Each week the MEF team curates mobile stories from around the world. Essential news, the latest market insight & data nuggets, the Global News Round-up offers an instant international mobile content and commerce snapshot.
Global News Stories
China may be the biggest of all when it comes to the sheer volume of users in its mobile market — 700 smartphone and tablet users, and counting — but when it comes to revenues from the new wave of data services beyond legacy voice calls, it’s the U.S. that continues to lead. New research out today from Chetan Sharma notes that collectively, mobile data revenues in the U.S. market were $90 billion for 2013, and that this year it will become the first country to pass $100 billion annually.
Heads up, game and app developers — Amazon just made AppStream, its promised service that quickly streams HD content running on AWS GPU instances down to popular devices, broadly available. Announced at AWS Re:Invent in November, AppStream deploys and renders the application on Amazon Web Services infrastructure and streams the output to PCs, tablets and mobile phones.
Desperate times call for desperate measures. With Windows Phone failing to make a significant dent in the market share of Google’s Android and Apple’s iOS in the last four years, Microsoft is waiving the licence fee and offering it to at least two Indian phone makers for free. Last month at the Mobile World Congress in Barcelona, Microsoft announced that more phone makers, including two from India — Lava and Karbonn — will produce Windows Phone devices in the coming months. Both companies already make Android devices using Google’s mobile OS which is free to use. Their Windows Phone devices are likely to hit the market in the next few months.
The banking industry’s new mobile phone payments system will be launched later this year. The system will be called called Paym – pronounced Pay Em. It will make it easier for people to transfer money to other bank accounts using mobile phone apps. The key feature is that once users have registered their bank accounts to send or receive money with Paym, payments can by triggered simply by knowing a recipient’s phone number.
Xiaomi’s sub-$130 budget line, the Redmi (previously known as Hongmi aka “Red Rice”), has been credited for accelerating the company’s expansion into Taiwan, Hong Kong and Singapore, with nearby countries like Malaysia, Indonesia, and Thailand soon to be added to the list. While this is a recent development, the company’s already prepping a follow-up model, according to four new listings on China’s TENAA certification database.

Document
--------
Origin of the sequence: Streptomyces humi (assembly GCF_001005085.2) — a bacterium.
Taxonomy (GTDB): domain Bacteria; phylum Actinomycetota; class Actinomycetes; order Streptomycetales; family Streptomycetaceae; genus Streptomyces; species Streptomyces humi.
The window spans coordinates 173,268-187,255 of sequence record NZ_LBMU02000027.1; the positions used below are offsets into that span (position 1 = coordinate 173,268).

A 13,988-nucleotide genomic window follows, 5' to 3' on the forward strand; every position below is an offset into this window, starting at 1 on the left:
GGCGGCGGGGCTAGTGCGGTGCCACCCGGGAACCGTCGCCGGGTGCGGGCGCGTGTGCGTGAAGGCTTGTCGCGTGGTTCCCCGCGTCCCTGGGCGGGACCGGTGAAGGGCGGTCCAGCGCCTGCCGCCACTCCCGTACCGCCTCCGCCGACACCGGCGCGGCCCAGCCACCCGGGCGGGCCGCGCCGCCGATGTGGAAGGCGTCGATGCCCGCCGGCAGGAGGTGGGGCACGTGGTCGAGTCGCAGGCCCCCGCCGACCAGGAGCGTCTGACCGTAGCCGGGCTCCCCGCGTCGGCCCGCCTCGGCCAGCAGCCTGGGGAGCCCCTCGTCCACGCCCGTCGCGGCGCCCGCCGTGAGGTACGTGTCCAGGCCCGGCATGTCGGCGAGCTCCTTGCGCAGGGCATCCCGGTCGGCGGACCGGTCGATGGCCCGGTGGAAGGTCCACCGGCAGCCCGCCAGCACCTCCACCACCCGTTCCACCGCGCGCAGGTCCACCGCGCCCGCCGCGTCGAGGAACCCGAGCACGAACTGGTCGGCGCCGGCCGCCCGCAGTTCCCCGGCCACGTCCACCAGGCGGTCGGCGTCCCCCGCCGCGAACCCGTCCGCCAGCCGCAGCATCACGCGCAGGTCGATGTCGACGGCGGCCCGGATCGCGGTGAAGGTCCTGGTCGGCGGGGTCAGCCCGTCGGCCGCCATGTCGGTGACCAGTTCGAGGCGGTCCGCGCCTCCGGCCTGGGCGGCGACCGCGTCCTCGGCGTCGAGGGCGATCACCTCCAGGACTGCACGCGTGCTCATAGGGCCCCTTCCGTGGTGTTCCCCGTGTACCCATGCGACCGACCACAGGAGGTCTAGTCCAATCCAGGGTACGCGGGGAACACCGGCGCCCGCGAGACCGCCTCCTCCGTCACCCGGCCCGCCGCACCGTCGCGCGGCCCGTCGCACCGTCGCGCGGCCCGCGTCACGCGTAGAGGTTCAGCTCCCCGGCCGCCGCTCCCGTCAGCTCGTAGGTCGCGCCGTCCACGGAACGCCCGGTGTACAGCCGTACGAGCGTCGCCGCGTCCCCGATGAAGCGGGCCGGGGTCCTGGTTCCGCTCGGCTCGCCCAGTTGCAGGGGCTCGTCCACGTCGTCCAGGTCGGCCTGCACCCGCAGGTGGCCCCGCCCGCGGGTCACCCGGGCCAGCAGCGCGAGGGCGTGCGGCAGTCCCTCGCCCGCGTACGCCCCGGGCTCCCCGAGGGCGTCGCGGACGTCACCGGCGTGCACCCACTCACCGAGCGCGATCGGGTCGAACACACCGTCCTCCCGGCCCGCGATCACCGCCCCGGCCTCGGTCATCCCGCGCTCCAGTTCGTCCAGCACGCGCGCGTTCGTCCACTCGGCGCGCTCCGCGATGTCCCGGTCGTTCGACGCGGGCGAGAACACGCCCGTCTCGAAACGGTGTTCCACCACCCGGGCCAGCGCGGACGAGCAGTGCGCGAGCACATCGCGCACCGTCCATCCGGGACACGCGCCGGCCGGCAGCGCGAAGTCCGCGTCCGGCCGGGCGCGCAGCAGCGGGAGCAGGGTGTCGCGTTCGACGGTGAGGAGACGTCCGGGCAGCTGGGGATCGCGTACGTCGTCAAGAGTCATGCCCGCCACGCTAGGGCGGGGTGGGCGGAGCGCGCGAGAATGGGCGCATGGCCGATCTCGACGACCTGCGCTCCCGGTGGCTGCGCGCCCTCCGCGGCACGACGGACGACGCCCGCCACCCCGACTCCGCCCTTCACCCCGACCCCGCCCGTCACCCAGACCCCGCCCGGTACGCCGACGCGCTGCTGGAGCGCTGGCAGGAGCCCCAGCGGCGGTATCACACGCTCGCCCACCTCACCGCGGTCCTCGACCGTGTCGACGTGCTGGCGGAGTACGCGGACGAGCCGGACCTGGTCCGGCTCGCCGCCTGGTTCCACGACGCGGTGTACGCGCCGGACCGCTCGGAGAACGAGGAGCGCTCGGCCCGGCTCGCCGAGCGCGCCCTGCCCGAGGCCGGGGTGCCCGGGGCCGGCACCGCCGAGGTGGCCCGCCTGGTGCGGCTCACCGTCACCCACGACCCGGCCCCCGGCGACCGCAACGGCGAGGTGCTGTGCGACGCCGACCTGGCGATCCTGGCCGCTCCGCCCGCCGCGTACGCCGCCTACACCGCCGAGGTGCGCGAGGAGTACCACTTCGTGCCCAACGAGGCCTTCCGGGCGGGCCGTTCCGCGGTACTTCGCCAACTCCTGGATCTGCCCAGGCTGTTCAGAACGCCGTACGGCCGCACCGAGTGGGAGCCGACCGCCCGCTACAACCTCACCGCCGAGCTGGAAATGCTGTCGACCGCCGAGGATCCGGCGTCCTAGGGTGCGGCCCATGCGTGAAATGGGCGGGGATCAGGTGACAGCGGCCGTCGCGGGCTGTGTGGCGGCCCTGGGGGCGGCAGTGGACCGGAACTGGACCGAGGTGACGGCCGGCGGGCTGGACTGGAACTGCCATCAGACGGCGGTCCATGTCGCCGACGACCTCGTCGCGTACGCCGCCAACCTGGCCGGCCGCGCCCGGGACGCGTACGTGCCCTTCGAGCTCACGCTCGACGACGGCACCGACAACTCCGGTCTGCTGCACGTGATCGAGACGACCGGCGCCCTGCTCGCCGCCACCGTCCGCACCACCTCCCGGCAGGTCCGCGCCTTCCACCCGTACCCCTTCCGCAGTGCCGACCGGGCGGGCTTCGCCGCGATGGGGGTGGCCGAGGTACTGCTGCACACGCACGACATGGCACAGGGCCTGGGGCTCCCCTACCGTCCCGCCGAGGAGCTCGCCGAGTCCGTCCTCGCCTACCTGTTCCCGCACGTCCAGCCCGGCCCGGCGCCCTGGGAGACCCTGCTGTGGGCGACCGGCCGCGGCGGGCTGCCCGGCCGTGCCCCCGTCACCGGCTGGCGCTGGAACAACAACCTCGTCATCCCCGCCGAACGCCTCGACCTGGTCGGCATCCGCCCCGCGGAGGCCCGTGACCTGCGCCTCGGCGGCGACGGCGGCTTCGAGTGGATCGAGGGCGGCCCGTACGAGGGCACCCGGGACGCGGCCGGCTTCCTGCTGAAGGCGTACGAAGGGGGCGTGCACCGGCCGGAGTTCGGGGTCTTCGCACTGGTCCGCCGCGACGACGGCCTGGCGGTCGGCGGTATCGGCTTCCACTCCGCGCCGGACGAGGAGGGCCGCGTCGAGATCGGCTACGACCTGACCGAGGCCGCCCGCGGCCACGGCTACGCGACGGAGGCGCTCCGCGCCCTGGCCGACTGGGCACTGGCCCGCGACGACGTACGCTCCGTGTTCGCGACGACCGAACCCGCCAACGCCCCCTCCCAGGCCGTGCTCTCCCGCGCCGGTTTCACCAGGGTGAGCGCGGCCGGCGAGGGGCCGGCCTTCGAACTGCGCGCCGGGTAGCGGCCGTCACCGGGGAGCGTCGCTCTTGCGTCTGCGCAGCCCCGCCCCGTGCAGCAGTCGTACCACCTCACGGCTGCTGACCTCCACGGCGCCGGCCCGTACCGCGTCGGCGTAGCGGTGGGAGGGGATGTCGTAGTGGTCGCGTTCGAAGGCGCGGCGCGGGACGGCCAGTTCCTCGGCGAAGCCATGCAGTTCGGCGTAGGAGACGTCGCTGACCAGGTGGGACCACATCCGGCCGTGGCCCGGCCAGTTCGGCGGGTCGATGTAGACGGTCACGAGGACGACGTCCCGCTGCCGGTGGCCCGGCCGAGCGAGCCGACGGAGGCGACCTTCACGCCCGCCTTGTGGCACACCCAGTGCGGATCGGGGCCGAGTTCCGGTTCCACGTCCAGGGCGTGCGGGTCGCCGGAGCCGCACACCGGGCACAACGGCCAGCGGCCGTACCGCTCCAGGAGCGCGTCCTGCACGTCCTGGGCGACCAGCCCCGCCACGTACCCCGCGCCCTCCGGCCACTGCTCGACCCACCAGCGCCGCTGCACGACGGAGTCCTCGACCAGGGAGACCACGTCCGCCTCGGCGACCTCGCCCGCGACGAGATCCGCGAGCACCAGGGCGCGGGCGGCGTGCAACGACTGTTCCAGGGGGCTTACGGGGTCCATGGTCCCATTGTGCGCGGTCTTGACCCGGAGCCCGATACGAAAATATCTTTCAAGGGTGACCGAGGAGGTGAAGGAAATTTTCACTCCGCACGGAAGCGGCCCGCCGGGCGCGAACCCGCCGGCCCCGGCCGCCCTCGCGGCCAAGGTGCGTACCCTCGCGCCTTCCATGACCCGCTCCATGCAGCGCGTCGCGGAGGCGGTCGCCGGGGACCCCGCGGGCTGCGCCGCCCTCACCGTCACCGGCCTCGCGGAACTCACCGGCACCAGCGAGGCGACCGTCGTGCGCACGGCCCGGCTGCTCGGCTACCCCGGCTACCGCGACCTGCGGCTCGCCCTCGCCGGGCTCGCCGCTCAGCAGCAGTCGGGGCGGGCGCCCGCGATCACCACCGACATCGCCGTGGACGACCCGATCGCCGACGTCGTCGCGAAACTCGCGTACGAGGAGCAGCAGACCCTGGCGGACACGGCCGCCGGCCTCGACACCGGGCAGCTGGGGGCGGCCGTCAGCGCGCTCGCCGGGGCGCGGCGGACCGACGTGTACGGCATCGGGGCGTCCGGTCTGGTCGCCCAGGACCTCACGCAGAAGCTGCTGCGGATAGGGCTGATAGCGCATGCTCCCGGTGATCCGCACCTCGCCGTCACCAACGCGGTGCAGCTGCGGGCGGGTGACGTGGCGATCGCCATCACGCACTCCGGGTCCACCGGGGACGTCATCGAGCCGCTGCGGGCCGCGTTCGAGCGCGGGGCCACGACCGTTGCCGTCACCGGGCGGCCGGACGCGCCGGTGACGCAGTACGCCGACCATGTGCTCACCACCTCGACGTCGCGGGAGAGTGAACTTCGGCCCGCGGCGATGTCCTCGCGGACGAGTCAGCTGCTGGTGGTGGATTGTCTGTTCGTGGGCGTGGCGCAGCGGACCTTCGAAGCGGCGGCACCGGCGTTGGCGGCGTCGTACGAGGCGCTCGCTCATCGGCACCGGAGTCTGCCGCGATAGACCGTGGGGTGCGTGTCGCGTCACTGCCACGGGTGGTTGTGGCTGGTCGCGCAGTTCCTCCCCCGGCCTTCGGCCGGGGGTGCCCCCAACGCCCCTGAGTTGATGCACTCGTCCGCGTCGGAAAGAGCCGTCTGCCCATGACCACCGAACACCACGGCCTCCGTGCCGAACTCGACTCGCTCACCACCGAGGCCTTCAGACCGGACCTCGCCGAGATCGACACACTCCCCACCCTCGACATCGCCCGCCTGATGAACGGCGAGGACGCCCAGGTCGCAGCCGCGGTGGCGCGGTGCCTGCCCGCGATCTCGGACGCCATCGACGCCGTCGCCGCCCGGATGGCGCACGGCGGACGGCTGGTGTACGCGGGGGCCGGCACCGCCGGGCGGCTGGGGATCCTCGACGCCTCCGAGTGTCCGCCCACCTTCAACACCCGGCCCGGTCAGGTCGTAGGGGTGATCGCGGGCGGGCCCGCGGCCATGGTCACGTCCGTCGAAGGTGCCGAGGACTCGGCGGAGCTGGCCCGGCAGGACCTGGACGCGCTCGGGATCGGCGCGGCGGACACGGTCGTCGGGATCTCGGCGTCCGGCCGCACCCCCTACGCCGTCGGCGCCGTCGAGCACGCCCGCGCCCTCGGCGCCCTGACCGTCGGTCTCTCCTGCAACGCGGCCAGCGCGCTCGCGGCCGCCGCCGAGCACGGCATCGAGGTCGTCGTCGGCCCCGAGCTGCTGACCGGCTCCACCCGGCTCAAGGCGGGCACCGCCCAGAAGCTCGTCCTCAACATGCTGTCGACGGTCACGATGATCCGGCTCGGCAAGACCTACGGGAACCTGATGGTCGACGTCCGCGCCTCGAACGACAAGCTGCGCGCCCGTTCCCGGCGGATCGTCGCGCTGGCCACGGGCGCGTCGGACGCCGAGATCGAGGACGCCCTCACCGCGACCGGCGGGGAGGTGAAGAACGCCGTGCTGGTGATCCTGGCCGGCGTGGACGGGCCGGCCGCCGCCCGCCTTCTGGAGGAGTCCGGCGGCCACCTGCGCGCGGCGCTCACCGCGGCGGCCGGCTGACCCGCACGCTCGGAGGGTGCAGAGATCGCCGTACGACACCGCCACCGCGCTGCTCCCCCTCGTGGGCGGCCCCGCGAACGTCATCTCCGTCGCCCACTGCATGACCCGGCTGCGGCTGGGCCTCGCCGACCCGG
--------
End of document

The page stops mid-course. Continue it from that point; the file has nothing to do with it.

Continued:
With the success of its free open online course system, called MITx, the Massachusetts Institute of Technology finds itself sitting on a wealth of student data that researchers might use to compare the efficacy of virtual teaching methods, and perhaps advance the field of Web-based instruction.
There’s been plenty of evidence streaming in that Snapchat is a rising social network, especially among teens. Now new data shows the photo-sharing service is actually beating out Twitter for participation among the 12 to 24 age group. The findings come from a phone survey by Edison Research and Triton Digital, compiled by BI Intelligence.
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Google may be following in Apple’s footsteps down the path to legal trouble due to in-app purchases made by children. Representatives from four law firms — two in California and two in Pennsylvania — hit Google with a class action suit on behalf of parents in the U.S. who paid for their children’s unauthorized in-app purchases on Google’s Android mobile operating system.
The UK boasts the highest percentage of consumers each month that make purchases on their mobile. The country’s 32 per cent far out paces the other 18 countries including Sweden at 19 per cent, Germany at 15 per cent, Italy at eight per cent and France also at eight per cent, finds Google. Overall smartphone usage in the UK has increased from 62 per cent in 2013 to 68 per cent this year, displaying the increasing dependance on a device.
The biggest question app developers are facing today is how to get paid for their apps and content. In particular they face two challenges: how to make purchasing on mobile easy enough so that people will buy their app and in-app content, and how to enable people to make payments in markets where many do not have credit cards. One answer is carrier billing.
Global News Round-up – These articles are not written by MEF and do not represent any views of individuals, members or the organisation.